Please be aware that this discussion guide may contain spoilers!
James McBride grew up one of twelve siblings in the all-black housing
projects of Red Hook, Brooklyn, the son of a black minister and a woman who
would not admit she was white. The object of McBride's constant embarrassment,
and his continuous fear for her safety, his mother was an inspiring figure, who
through sheer force of will saw her dozen children through college, and many
through graduate school. McBride was an adult before he discovered the truth
about his mother: the daughter of a failed itinerant Orthodox rabbi in rural
Virginia, she had run away to Harlem, married a black man, and founded an
all-black Baptist church in her living room in Red Hook. In this remarkable
memoir, she tells in her own words the story of her past. Around her narrative,
James McBride has written a powerful portrait of growing up, a meditation on
race and identity, and a poignant, beautifully crafted hymn from a son to his
Discuss Ruth McBride's refusal to reveal her past and how that influenced
her children's sense of themselves and their place in the world. How has
your knowledgeor lack thereofabout your family
background shaped your own self-image?
The McBride children's struggle with their identities led each to his or
her own "revolution." Is it also possible that that same struggle
led them to define themselves through professional achievement?
Several of the McBride children became involved in the civil rights
movement. Do you think that this was a result of the times in which they
lived, their need to belong to a group that lent them a solid identity, or a
combination of these factors?
"Our house was a combination three-ring circus and zoo, complete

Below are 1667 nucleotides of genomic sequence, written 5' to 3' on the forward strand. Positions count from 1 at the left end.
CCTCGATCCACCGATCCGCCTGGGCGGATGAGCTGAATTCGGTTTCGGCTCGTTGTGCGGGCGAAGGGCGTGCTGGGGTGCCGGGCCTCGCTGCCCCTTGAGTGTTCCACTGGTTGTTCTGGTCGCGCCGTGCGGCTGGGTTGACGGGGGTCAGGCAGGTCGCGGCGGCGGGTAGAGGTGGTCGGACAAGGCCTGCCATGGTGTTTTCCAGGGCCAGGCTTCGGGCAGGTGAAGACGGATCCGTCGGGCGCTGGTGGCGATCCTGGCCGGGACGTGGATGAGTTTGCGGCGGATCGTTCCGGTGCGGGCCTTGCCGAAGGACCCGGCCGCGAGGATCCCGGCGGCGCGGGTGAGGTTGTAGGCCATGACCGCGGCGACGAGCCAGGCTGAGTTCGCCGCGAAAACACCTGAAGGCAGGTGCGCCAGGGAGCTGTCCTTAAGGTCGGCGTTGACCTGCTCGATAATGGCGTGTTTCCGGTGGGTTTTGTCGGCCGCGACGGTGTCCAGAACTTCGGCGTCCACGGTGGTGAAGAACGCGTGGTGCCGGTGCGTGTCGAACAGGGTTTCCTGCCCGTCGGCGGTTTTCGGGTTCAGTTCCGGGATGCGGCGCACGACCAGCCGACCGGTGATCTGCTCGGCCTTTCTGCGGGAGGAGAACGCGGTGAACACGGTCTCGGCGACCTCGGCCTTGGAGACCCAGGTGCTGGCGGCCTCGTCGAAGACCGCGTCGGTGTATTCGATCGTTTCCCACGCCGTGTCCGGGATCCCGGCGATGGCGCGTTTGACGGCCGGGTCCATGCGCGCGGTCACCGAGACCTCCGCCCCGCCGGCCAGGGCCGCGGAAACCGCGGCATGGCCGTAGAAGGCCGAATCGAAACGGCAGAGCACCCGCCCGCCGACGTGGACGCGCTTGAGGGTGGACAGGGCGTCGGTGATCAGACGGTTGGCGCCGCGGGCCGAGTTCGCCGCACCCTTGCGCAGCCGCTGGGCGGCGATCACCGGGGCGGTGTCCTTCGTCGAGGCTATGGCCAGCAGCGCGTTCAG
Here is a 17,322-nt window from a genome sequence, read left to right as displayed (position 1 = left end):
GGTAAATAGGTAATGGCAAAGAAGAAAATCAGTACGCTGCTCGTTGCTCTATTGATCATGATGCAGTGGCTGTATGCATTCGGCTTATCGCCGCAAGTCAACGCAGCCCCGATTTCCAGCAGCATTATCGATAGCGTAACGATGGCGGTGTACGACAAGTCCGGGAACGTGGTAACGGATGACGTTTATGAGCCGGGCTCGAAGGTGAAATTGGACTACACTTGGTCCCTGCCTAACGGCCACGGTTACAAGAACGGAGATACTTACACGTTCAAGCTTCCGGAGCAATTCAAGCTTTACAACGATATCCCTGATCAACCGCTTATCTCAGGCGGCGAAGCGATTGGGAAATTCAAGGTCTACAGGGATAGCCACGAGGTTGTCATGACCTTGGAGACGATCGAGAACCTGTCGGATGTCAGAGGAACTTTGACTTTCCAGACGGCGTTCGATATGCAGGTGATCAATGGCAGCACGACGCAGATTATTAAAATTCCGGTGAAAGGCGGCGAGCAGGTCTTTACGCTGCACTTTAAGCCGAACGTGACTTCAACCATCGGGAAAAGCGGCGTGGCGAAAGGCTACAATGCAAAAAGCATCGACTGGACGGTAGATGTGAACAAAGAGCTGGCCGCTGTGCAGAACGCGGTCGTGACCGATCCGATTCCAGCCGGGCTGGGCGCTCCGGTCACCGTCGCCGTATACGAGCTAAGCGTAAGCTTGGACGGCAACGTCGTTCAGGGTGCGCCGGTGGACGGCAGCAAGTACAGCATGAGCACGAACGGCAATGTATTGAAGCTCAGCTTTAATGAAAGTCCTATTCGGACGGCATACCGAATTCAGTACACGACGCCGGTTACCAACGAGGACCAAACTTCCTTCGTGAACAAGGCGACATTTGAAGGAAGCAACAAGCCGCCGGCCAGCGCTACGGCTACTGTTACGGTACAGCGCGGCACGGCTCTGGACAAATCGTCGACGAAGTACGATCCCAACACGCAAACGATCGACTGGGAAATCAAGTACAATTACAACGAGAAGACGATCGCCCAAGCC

with ongoing action, daring feats, music, and animals." Does Helen
leave to escape her chaotic homelife or to escape the mother whose very
appearance confuses her about who she is?
"It was in her sense of education, more than any other, that Mommy
conveyed her Jewishness to us." Do you agree with this statement?
Is it possible that Ruth McBride Jordan's unshakable devotion to her faith,
even though she converted to Christianity from Judaism, stems from her
Orthodox Jewish upbringing?
"Mommy's contradictions crashed and slammed against one another
like bumper cars at Coney Island. White folks, she felt, were implicitly
evil toward blacks, yet she forced us to go to white schools to get the best
education. Blacks could be trusted more, but anything involving blacks was
probably substandard... She was against welfare and never applied for it
despite our need, but championed those who availed themselves of it."
Do you think these contradictions served to confuse Ruth's children further,
or did they somehow contribute to the balanced view of humanity that James
While reading the descriptions of the children's hunger, did you wonder
why Ruth did not seek out some kind of assistance?
Do you think it was naïve of Ruth McBride Jordan to think that her love
for her family and her faith in God would overcome all potential obstacles
or did you find her faith in God's love and guidance inspiring?
How do you feel about Ruth McBride Jordan's use of a belt to discipline
While reading the book, were you curious about how Ruth McBride Jordan's
remarkable faith had translated into the adult lives of her children? Do you
think that faith is something that can be passed on from one generation to
the next or do you think that faith that is instilled too strongly in
children eventually causes them to turn away from it?
Do you think it would be possible to achieve what Ruth McBride has
achieved in today's society?
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